Guess THIS one!…oh well, drat.

>>Guess THIS one!…oh well, drat.

Oh well, THAT took about five minutes. (sigh) So a couple of days ago I promised a free drink to the first one to correctly identify the subject of this image:


If you’ve been reading the blog you may have noted my recent forays in the rainy Portland Farmers’ Market, which might have been a clue. It’s where I picked up this intriguing-looking, organically grown heirloom broccoli variant of cauliflower, Broccoli Romanesco (Roman broccoli):


As usual, Gary gets one free drink for being first to hit it generically  (and at this rate, Gary, it’d better be lemonade unless you want a hangover of elephantine proportions the next time you hit town). But Ondine not only named it, she gave the real name of the beast, so I think that’s good for another. Lemme know when you want to collect, Ondine.

Despite my love of cruciferous veggies, I mostly bought this one for its photogenic qualities. Between the leaves and the whorls on the fruit itself, it probably corners the market on mathematical equations. Those knobs are particularly interesting-looking fractals, arranged in near-logarithmic patterns, so I couldn’t wait to photograph it. After modeling, it would be sliced, roasted and incorporated into a linguini for my dinner.

whatisitbugs1Uhm…that was before I discovered its unexpectedly protinaceous enrichment, i.e., the thousands of buggy hitch-hikers it introduced to my kitchen. I set it up on the counter, in front of the copper blinds (if you’re into photographing produce, always get a kitchen with a black granite counter and you have built-in backdrops) and started snapping away. It needed long exposures that turned out to have odd blurry areas…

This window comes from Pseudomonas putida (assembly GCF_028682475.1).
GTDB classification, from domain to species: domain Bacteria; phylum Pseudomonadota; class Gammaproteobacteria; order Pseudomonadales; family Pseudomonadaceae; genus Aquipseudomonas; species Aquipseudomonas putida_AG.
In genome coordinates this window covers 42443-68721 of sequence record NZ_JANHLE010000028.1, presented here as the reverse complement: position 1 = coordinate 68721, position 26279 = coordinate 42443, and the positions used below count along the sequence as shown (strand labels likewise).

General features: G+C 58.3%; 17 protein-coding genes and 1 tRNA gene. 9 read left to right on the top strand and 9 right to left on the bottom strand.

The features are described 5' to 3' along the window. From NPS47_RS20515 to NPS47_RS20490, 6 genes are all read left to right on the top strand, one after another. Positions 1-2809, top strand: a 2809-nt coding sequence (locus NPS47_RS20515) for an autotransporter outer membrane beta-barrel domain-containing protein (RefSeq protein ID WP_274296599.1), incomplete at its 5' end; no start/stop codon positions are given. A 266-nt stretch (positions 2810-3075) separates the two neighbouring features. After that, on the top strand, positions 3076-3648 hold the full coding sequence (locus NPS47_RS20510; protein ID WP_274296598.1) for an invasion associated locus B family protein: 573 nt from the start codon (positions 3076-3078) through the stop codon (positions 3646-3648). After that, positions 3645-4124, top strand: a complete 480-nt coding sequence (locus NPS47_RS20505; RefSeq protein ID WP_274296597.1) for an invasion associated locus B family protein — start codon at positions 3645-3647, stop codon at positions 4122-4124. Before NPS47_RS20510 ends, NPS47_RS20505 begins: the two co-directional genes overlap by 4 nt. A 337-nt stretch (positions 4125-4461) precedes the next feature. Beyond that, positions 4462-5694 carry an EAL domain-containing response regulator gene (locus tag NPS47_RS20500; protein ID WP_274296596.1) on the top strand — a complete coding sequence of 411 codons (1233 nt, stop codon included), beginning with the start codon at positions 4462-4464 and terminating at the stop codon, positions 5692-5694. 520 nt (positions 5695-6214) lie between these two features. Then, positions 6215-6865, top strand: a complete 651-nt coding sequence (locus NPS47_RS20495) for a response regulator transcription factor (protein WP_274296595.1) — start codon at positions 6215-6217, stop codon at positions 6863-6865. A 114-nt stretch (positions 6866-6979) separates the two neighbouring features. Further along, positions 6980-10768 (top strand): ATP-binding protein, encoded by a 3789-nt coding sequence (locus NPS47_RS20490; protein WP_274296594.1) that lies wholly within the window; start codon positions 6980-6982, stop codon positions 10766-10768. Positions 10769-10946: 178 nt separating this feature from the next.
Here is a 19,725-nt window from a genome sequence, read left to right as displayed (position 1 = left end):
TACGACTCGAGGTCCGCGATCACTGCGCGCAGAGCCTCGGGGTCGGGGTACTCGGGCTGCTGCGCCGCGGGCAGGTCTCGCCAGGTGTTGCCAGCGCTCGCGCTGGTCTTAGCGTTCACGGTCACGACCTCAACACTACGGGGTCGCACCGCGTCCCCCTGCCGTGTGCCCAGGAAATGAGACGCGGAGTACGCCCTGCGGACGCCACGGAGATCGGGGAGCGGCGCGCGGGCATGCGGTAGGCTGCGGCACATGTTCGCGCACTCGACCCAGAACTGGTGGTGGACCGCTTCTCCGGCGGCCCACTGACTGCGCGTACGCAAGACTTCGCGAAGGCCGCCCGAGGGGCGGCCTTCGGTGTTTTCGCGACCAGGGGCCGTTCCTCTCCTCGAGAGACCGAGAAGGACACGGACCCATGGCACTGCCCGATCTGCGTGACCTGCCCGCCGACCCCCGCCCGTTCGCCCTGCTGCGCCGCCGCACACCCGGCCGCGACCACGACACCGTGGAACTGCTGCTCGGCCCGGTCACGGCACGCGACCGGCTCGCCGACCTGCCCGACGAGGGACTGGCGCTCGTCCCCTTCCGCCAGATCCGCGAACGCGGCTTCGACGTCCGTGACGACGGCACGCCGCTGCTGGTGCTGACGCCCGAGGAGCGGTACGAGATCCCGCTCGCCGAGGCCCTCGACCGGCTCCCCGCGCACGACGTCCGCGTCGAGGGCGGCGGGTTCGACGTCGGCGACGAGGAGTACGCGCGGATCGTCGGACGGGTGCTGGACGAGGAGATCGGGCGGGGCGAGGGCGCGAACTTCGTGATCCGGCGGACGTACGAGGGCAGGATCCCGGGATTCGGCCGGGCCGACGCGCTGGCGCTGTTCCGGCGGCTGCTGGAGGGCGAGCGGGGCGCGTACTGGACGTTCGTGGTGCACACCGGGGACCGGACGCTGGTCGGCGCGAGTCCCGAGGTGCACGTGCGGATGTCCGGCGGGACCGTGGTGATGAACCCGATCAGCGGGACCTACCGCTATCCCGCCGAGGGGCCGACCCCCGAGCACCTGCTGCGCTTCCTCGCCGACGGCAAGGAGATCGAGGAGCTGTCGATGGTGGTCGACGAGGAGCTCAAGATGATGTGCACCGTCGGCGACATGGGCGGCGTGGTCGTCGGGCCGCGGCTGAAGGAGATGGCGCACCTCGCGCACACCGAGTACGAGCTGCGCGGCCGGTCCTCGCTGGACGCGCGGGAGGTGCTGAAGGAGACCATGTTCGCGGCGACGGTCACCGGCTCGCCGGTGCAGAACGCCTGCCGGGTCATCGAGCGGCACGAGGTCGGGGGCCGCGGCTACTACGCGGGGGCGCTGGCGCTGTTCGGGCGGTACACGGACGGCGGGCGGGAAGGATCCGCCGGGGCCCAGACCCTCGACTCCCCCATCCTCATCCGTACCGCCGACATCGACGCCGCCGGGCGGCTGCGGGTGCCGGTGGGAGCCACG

Went back and checked, and discovered green aphids, white aphids, odd little purple- and blue-striped bugs, caterpillars, gnats and spiders. (The dancing bugs are the soft blue-white spots on the photo at left)

whatisitbugsThat cauliflower had more insects than an ant farm, eagerly setting out to explore my kitchen. {sound effects at this point included very large shrieks}

I killed the bugs by immersing the offending veggie in a fast-running coldwater bath for about 15 minutes. I probably destroyed entire villages without a whit of conscience. Then I took the rest of my photos.

The bath didn’t faze the surviving bugs a bit–turns out those whorling nodes make excellent bug shelters. When the cauliflower had rested and dried a bit, they popped back out and resumed explorations. More bath, more bugs. When the three-inch caterpillar wended his way across my viewfinder, I pretty much lost my appetite for cauliflower.

So the cauliflower wound up in the yard debris bin outside. And I’m still itching and scrubbing down the kitchen.

You know, sometimes a few pesticides aren’t the end of the world..


P.S. Looked it up on the web and read that it’s very delicious, far more than regular broccoli or cauliflower. Also that the spirally, fractal florets are great hiding places for bugs and that it needs to be soaked in salt water for at least 15 minutes to get rid of them. Hmmmm. Must be the salt that does it; soaking in fresh water only encourages ’em…



  1. Clara March 2, 2016 at 5:32 pm - Reply

    Hello! Here Clara, from Roma.
    The one what is commonly called “broccolo romanesco” (even in Roma lately) is not the original one.
    The original was round, not pointed.(Is cause it it was called “roman”…because was common only in Roma region…the other is common everywhere in Italy) (I say “was” cause is very difficult to find at present as other kind of vegetabls and fruits which disappeared)

    I have a couple of pictures for you to post if you say to me how to send them 🙂

    • cynthia March 2, 2016 at 7:05 pm - Reply

      Fascinating, Clara. I need to get a form that lets people upload pictures and things…let me work on that!

  2. Ellen Abbott November 12, 2009 at 5:10 pm - Reply

    It is a beautiful piece of food. Comes with it’s own biosphere.

Comments welcome! (thanks)

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